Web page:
The results were surprisingly inconsistent across the board. With a few configuration changes we made most of them work as expected. But it's clear to see why you often see them all specified together.
X-Forwarded-For request header, while not part of the official specification, is commonly used to convey the IP address of the original client and any intermediary proxies. It shouldn't necessarily be used for verification purposes but it can be good for informational use. There were two minor problems surfaced by
TestReqHeaderXFFCreateAndAppend.The first, with one provider, was that we were seeing the same value repeated. This was caused by a copy/paste mistake in our CDN configuration that we'd never noticed.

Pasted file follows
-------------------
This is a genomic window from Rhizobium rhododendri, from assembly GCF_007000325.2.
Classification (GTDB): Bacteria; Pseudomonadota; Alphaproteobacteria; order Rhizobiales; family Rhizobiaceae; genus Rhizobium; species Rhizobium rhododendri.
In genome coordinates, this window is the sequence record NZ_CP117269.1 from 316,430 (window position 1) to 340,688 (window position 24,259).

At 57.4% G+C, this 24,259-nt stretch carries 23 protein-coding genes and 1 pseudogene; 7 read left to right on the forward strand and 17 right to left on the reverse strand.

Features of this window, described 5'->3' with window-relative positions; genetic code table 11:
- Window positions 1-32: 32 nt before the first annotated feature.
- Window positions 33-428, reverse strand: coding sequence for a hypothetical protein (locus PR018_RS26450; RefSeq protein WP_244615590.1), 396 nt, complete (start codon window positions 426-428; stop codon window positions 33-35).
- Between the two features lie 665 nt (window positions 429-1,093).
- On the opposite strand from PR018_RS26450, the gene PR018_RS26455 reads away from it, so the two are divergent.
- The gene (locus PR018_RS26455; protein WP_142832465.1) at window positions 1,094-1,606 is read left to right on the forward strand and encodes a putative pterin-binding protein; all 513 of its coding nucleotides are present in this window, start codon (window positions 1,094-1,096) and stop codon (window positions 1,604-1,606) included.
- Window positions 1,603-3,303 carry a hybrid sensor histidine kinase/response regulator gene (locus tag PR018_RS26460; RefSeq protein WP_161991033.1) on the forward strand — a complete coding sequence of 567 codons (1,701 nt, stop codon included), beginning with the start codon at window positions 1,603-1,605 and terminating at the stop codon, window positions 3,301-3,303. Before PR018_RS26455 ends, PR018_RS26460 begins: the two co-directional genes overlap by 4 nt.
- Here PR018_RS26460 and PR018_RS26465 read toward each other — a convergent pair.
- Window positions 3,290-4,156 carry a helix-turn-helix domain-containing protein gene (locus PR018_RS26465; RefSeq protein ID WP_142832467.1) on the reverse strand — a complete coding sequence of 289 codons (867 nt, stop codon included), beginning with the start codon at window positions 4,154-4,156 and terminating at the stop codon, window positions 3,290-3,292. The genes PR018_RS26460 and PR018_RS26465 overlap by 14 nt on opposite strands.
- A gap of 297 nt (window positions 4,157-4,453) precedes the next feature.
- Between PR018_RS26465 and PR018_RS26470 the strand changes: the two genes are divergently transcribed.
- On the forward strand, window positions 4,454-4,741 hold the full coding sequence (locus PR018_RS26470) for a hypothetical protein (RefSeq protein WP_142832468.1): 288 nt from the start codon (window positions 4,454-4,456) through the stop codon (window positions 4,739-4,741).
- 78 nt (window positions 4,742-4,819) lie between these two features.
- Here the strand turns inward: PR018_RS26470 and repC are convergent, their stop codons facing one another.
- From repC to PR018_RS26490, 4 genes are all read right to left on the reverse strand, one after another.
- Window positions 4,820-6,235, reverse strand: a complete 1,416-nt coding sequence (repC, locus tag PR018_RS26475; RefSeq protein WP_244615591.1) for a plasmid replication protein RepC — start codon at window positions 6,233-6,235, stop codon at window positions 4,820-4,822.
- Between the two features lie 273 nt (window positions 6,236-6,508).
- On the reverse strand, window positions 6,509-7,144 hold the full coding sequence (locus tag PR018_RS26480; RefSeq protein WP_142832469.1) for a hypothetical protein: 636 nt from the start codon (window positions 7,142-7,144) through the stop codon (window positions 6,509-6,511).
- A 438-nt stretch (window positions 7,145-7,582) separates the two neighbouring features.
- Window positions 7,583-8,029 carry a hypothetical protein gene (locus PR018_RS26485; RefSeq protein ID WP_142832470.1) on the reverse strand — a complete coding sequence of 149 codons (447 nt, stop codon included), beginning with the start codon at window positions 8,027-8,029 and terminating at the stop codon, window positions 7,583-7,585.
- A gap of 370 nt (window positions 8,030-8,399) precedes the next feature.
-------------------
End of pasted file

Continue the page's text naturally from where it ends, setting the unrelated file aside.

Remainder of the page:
=== RUN TestHeaderXFFCreateAndAppend
--- FAIL: TestHeaderXFFCreateAndAppend (0.00 seconds)
cdn_acceptance_test.go:86: Expected origin to receive "X-Forwarded-For" header with single IP. Got "126.96.36.199, 188.8.131.52"
The second, with another provider, was a whitespace difference in the string that we were matching against. There are some clues about what we should allow in RFC 7239 which defines a new single purpose
Forwarded header and the list extension in RFC 7230 specifies that list items are separated by a comma and optional whitespace. The fix was to replace our string comparison with checks for the individual list items.
=== RUN TestReqHeaderXFFCreateAndAppend
--- FAIL: TestReqHeaderXFFCreateAndAppend (0.03 seconds)
cdn_req_headers_test.go:56: Origin received "X-Forwarded-For" header with wrong value. Expected "203.0.113.99, 184.108.40.206", got "203.0.113.99,220.127.116.11"
Vary and Accept-Encoding
Vary response header is used to specify that a cached response should only be used to satisfy another request if all of the nominated headers match the original request. One very common use of this is